Your New Favorite Race: Paris-Nice

"The Race to the Sun" kicks off Sunday and traverses through France, from north to South, for eight days.

Welcome to the VeloNews 2017 WorldTour fan guide. Great news: There are tons of cycling races all season! Less-great news: Like trying to pick an ice cream flavor at Ben & Jerry’s, tons of choices can be overwhelming. So, we’ll try to help out by giving you quick, fun overviews of major races. Stay tuned for more previews.

Need to pick Your New Favorite Team? Here are 11 teams you should follow in the 2017 season >>

Your New Favorite Race: Paris-Nice, March 5-12.

Why should you care about this race? You will get treated to some early season sprinting as Paris-Nice attracts a number of top speedsters, such as Nacer Bouhanni, Marcel Kittel, and André Greipel. GC leaders like Romain Bardet, Richie Porte, and Alberto Contador will also test their mettle in “The Race to the Sun.” As an early season race, Paris-Nice has its moments, but those stars are still finding their form as they stay focused on being at their best in July, so Paris-Nice lacks some impetus. However, as a more abstract concept, as a historical mainstay, Paris-Nice is great. Sean Kelly won the race seven (seven!) times. And how’s this for an all-star cast of former winners: Eddy Merckx, Jacques Anquetil, Miguel Indurain, and Raymond Poulidor.

Most dramatic edition in recent history? Last year’s showdown on Col d’Eze was quite a doozy, and the climb will again be the final challenge on the last day, stage 8. Geraint Thomas hung tough in 2016 while Alberto Contador assailed him on the race’s finale around Nice, and the Sky rider said afterward, “Those were the hardest 20-odd kilometers of my career.”

But Contador has treated us to a number of other thrilling races at Paris-Nice, like in 2010, when he beat Alejandro Valverde by 11 seconds (although Valverde was later stripped of the win due to a doping investigation). Let’s not forget the wild final stage in the 2005 edition, which Bobby Julich narrowly won to become the first American champion in the race. Yes, this is a very young and spry Contador on the attack, getting sketchy:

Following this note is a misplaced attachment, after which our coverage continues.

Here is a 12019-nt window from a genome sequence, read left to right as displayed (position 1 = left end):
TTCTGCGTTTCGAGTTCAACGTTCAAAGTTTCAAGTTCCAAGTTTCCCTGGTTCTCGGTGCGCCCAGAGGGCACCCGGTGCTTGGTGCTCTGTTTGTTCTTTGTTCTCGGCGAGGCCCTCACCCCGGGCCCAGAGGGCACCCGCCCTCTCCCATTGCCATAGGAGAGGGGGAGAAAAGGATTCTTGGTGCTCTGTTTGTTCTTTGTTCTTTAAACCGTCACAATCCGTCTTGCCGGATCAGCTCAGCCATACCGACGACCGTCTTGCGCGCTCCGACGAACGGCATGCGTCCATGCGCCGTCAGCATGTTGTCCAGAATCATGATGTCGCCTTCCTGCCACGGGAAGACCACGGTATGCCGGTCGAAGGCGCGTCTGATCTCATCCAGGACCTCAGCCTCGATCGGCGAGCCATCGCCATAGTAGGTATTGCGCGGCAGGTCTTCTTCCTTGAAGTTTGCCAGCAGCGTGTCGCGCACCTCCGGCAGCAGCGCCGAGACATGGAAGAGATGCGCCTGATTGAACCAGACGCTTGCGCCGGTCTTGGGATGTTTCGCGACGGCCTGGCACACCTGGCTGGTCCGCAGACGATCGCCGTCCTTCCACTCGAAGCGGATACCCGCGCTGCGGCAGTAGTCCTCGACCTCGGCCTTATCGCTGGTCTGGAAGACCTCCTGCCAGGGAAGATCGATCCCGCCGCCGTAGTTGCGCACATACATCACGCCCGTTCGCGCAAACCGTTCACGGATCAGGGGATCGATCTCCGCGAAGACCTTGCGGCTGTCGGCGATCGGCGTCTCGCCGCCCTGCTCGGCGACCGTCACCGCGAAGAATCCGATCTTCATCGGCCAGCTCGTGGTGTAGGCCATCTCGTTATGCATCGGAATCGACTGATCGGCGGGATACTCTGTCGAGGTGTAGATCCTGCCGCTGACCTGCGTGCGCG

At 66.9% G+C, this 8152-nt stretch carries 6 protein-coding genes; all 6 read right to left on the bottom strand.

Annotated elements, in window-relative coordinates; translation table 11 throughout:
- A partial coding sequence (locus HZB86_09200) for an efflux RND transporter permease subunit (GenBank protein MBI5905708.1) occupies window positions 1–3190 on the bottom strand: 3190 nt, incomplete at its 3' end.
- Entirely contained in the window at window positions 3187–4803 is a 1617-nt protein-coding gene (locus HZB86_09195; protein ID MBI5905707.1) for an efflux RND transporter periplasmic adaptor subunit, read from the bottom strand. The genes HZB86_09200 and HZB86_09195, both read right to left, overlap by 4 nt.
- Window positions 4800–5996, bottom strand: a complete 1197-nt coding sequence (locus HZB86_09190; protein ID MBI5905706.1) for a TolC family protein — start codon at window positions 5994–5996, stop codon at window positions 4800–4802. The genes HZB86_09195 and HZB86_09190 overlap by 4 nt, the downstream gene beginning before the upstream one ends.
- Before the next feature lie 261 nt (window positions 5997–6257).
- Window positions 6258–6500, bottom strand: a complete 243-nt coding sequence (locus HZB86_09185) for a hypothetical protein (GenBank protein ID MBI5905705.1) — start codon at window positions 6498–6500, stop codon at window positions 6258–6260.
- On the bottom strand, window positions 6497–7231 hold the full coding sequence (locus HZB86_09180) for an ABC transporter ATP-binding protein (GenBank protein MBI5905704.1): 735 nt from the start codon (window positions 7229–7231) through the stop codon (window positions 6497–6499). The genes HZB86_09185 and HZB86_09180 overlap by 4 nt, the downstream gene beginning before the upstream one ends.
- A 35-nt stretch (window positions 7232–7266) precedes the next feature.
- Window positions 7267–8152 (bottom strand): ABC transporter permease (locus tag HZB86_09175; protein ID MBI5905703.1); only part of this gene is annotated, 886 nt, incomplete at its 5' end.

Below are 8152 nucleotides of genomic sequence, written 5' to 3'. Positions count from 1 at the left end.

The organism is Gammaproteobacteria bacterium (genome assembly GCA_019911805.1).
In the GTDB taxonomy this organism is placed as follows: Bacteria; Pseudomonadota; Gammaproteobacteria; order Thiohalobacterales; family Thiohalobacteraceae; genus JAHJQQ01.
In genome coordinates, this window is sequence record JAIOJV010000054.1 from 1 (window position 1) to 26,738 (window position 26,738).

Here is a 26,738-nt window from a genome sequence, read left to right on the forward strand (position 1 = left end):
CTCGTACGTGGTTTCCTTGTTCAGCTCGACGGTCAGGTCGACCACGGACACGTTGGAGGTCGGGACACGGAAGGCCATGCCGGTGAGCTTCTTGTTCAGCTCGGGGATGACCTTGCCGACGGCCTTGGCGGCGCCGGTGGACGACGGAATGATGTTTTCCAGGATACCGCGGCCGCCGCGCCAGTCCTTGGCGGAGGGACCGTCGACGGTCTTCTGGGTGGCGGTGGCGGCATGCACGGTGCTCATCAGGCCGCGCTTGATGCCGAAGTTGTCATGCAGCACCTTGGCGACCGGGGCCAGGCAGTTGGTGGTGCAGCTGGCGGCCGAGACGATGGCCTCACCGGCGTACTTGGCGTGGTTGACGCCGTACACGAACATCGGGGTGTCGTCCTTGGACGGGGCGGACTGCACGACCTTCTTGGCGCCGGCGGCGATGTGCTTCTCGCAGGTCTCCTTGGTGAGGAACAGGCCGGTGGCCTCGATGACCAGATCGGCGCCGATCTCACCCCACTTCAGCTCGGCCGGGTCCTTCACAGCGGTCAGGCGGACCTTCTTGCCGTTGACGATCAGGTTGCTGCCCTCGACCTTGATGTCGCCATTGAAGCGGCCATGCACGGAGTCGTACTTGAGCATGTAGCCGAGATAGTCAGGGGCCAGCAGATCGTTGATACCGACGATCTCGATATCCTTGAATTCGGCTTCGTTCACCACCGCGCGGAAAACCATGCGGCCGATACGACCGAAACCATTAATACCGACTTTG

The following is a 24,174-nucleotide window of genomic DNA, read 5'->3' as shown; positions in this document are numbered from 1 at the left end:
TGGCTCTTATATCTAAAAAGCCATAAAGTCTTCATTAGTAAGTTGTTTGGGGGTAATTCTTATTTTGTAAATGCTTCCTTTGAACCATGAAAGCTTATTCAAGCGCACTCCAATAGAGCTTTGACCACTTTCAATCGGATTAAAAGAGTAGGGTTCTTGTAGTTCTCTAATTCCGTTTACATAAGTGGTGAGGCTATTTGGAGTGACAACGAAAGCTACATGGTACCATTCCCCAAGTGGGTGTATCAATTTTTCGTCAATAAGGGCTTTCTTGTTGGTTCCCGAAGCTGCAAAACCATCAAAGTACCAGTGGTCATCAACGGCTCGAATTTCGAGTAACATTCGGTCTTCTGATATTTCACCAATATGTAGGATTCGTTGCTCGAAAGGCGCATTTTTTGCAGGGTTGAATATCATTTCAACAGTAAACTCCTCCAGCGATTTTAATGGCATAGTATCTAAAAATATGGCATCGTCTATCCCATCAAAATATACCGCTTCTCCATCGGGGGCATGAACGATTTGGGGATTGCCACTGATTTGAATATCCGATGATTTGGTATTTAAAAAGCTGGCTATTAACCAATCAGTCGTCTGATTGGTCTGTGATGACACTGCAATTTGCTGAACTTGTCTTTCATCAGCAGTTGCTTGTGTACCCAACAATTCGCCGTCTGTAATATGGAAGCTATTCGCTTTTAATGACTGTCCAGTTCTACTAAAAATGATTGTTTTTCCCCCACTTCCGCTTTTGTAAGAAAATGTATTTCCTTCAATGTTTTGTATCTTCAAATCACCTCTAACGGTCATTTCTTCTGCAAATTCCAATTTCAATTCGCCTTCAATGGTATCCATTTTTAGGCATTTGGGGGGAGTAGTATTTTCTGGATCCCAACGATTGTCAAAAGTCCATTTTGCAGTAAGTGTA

Your race’s defining feature: Outerwear — lots of jackets, booties, neck-gaiters, and gloves in the peloton. Paris-Nice is known for cold starts in northern France, and sometimes stages will be cancelled, like the Mount Brouilly stage in 2016. This year, they’ll try it again with a stage 4 TT finishing on Mount Brouilly. Does Castelli make a Gabba TT skinsuit? Fortunately, aero helmets will be warmer without all those vents.

Tom Jelte Slagter mugged for the camera before being whisked off to a warm hotel after stage 3 of Paris-Nice 2016 was cancelled. Photo:

But the thing is … Yeah, like we said, the Paris-Nice is known for a few cancelled stages from time to time. This can make the GC race a bit wonky if, say, one of the week’s most pivotal mountain stages gets canned. Hopefully this year they will be able to finish stage 7 (the queen stage) atop the Col de la Couillole, a stout category 1 climb to 1,662 meters.

Also, this race has bit of sad history. On stage 2 in 2003, Andrei Kivilev crashed and died due to head trauma. He was not wearing a helmet, which prompted pro cycling to eventually require helmets during races.

Andrei Kivilev died in the 2003 Paris-Nice race. Photo: Tim De Waele | (File).

Ladies first? No dice. The race has been around for 74 years but never ran a women’s edition. You’ll have to wait until Saturday, March 11 for Ronde van Drenthe in the Netherlands.

Who are you betting your beer money on this year? Richie Porte (BMC Racing) looks to be on fine form after winning the Santos Tour Down Under in January. He’s won Paris-Nice twice, in 2013 and 2015. That said, Contador looked to be climbing well at Ruta del Sol — but he wasn’t so strong that he pulled out of the pedals and nearly crashed (see above).

Full Paris-Nice preview >>